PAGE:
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Dollar Limps to Session Low after another Blow from Manufacturing Sector

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- USD slides after Empire State Manufacturing index posts record fall.

- Manufacturers suffering from trade war, ahead of crunch Fed meeting.

- Fed could take opportunity this week to tee up markets for rate cuts.

The Dollar sank to a session low Monday after receiving another blow from the now-beleaguered manufacturing sector, which comes just days ahead of Wednesday's Federal Reserve (Fed) meeting, which some say could herald an end to the central banks interest rate hiking cycle. 

The Empire State Manufacturing index fell 26 points in June to settle at -8.6, the largest fall on record, which leaves the barometer of manufacturing activity in New York State at its lowest level since May 2016. 

New orders for manufacturers fell during June while unfilled orders, delivery times and inventories all also declined. The index that assesses the six-month outlook for manufacturers also fell during June. 

"This looks terrible, but it won’t last. The survey is conducted during the first 10 days of the month so it likely reflects the peak of Mexico tariff fear. President Trump tweeted the tariff threat on May 30 and abandoned it June 7. During that period, businesses appear to have panicked," says Ian Shepherdson, chief U.S. economist at Pantheon Macroeconomics. 

Shepherdson says Monday's data is at least partly the result of a May threat by President Donald Trump to impose tariffs on goods imported from Mexico due to its failure to prevent thousands of South American migrants transiting its territory on route to the U.S. border. That should mean the fall is temporary.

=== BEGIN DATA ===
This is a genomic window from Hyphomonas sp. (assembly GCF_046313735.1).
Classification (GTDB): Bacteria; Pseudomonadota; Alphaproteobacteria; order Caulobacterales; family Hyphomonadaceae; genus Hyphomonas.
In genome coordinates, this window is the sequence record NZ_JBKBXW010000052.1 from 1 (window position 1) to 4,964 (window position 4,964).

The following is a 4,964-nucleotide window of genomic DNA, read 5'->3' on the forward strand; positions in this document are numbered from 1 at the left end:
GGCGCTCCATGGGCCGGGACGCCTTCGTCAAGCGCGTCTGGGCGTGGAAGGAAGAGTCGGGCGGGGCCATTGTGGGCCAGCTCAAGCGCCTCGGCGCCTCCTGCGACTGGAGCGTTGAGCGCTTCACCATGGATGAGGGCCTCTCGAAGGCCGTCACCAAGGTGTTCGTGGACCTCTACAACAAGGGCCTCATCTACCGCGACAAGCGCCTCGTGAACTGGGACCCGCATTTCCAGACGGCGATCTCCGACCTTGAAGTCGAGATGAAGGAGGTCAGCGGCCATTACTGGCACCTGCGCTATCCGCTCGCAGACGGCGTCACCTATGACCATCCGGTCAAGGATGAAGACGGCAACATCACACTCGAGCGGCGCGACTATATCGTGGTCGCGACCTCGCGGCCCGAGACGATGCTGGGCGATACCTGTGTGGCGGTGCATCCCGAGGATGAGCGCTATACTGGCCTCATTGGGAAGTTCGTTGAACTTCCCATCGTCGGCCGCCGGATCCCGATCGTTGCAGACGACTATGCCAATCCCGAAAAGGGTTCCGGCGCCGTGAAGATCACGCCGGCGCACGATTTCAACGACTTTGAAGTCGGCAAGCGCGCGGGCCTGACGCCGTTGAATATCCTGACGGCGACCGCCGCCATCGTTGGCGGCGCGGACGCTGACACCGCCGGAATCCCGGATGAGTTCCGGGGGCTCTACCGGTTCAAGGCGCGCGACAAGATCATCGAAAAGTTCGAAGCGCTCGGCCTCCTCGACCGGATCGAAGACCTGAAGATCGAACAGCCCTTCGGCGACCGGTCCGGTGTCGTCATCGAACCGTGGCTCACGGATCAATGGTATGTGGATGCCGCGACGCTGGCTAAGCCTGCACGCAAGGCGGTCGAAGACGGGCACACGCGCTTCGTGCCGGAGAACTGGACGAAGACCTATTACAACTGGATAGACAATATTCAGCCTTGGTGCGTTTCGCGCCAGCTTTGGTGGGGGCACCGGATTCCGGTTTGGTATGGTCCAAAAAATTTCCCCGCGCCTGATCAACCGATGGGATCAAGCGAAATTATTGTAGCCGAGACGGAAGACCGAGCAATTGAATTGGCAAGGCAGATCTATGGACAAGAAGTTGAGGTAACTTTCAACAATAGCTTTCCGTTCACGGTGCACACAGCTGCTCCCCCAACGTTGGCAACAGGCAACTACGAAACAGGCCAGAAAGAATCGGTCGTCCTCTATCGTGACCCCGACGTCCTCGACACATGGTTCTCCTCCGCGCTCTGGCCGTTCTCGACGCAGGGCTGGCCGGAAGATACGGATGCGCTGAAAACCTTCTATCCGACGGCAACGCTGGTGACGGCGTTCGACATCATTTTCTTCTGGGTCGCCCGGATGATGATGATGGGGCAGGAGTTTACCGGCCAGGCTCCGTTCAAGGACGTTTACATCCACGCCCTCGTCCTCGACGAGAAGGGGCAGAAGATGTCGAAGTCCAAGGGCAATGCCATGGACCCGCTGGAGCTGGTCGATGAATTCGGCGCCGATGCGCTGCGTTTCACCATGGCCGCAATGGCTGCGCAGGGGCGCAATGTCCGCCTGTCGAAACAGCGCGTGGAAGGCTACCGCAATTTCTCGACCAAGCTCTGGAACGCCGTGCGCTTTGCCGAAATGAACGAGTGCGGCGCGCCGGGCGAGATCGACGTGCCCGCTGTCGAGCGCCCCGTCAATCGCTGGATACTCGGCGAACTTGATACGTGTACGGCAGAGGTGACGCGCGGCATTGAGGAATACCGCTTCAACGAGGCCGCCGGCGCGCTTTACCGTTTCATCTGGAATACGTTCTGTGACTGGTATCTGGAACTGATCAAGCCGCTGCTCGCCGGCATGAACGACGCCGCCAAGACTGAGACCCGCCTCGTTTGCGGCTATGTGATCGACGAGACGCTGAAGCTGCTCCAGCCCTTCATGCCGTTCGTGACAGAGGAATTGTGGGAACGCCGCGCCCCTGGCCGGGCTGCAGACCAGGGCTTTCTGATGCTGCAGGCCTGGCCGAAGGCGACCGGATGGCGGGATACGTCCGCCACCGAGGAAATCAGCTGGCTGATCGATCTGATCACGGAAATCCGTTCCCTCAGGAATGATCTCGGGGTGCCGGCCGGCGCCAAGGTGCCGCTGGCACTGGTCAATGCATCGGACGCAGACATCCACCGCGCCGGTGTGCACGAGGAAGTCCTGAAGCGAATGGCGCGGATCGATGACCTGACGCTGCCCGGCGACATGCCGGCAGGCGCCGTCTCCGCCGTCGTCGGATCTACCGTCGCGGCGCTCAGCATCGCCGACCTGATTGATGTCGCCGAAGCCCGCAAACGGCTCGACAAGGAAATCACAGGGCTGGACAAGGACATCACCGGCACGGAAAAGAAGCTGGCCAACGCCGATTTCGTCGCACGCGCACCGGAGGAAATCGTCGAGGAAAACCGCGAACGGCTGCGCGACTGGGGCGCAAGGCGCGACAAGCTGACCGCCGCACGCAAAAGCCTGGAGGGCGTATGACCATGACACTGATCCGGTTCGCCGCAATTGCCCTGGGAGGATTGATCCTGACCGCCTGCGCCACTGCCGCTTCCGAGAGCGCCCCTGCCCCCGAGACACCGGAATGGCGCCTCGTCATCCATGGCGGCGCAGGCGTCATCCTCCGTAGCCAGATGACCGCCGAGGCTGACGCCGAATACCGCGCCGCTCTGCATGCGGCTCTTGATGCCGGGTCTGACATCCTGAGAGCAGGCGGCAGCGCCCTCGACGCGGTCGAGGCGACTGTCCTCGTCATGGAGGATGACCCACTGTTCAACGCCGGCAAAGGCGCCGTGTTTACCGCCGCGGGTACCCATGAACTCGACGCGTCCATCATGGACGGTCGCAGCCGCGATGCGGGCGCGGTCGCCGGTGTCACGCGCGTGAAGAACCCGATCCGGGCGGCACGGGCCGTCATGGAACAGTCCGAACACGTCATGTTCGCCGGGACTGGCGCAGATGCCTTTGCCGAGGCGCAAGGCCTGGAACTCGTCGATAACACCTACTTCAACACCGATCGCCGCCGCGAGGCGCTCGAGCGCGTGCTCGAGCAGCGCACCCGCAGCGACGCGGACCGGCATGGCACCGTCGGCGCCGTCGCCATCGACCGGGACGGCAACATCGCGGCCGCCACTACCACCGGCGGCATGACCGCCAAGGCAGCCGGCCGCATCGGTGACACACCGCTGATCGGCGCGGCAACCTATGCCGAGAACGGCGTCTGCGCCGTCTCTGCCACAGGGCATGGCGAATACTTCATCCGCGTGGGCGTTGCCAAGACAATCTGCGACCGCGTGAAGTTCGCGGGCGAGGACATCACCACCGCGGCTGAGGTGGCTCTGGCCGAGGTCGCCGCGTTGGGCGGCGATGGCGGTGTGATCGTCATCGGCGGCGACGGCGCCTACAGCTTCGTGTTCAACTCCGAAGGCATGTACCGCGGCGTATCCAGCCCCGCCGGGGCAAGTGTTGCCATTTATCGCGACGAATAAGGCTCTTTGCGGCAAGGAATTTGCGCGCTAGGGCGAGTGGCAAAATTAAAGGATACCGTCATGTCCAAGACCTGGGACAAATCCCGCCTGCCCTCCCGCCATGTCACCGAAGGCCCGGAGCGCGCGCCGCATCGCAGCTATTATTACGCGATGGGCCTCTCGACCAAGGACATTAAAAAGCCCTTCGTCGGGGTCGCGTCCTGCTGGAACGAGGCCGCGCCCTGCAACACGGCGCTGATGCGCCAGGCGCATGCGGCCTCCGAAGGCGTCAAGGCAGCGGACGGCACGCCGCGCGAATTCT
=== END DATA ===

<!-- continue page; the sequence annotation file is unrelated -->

However, Monday's number comes closely behind other surveys that have also shown activity in the manufacturing sector waning during recent months, which economists had connected to the trade war with China and a resulting slowdown in global economic growth. 

Above: Dollar Index shown at daily intervals, alongside Pound-to-Dollar rate (orange line, left axis).

President Trump lifted in May, from 10% to 25%, the tariff on around $200 bn of imports from China. The remaining $300 bn of China's annual exports to the U.S. are expected to be hit by a 25% tariff after the G20 if Jingping doesn't agree to enter a deal that his negotiators only recently backed out of.

Both Trump and President Xi Jingping are expected to meet on the sidelines of the latest G20 summit in Osaka, Japan at the end of the month although analysts see the meeting, which is yet to actually be scheduled, as merely a prelude to the next increase in U.S. tariffs.

"Now that the Mexican tariff threat is over, and if we’re right in our views that tariffs will not be applied to imported Chinese consumer goods, and that real progress will be made at the Osaka G20 summit, it would be reasonable to expect the uptick in China’s PMIs to support better U.S survey readings over the next few months," Shepherdson says, in a note to clients.